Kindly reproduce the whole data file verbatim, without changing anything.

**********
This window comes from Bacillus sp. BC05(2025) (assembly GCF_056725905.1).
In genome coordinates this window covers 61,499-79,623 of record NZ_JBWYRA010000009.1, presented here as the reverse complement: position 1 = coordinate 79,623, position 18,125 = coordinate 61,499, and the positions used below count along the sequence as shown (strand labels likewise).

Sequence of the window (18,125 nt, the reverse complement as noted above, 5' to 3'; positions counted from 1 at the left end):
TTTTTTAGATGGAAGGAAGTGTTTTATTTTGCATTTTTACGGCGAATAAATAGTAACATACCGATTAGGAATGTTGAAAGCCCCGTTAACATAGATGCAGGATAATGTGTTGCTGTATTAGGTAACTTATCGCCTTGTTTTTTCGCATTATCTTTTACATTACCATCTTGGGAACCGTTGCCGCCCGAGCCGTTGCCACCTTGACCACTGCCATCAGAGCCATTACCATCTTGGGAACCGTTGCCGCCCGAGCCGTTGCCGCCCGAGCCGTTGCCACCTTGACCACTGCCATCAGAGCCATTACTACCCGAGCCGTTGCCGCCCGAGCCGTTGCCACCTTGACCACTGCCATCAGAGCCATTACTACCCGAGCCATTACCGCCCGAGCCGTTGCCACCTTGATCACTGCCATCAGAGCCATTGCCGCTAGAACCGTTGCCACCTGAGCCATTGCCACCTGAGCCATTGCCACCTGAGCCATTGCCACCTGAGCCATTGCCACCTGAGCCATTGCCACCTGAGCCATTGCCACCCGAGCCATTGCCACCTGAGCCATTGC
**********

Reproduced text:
This window comes from Bacillus sp. BC05(2025) (assembly GCF_056725905.1).
In genome coordinates this window covers 61,499-79,623 of record NZ_JBWYRA010000009.1, presented here as the reverse complement: position 1 = coordinate 79,623, position 18,125 = coordinate 61,499, and the positions used below count along the sequence as shown (strand labels likewise).

Sequence of the window (18,125 nt, the reverse complement as noted above, 5' to 3'; positions counted from 1 at the left end):
TTTTTTAGATGGAAGGAAGTGTTTTATTTTGCATTTTTACGGCGAATAAATAGTAACATACCGATTAGGAATGTTGAAAGCCCCGTTAACATAGATGCAGGATAATGTGTTGCTGTATTAGGTAACTTATCGCCTTGTTTTTTCGCATTATCTTTTACATTACCATCTTGGGAACCGTTGCCGCCCGAGCCGTTGCCACCTTGACCACTGCCATCAGAGCCATTACCATCTTGGGAACCGTTGCCGCCCGAGCCGTTGCCGCCCGAGCCGTTGCCACCTTGACCACTGCCATCAGAGCCATTACTACCCGAGCCGTTGCCGCCCGAGCCGTTGCCACCTTGACCACTGCCATCAGAGCCATTACTACCCGAGCCATTACCGCCCGAGCCGTTGCCACCTTGATCACTGCCATCAGAGCCATTGCCGCTAGAACCGTTGCCACCTGAGCCATTGCCACCTGAGCCATTGCCACCTGAGCCATTGCCACCTGAGCCATTGCCACCTGAGCCATTGCCACCTGAGCCATTGCCACCCGAGCCATTGCCACCTGAGCCATTGC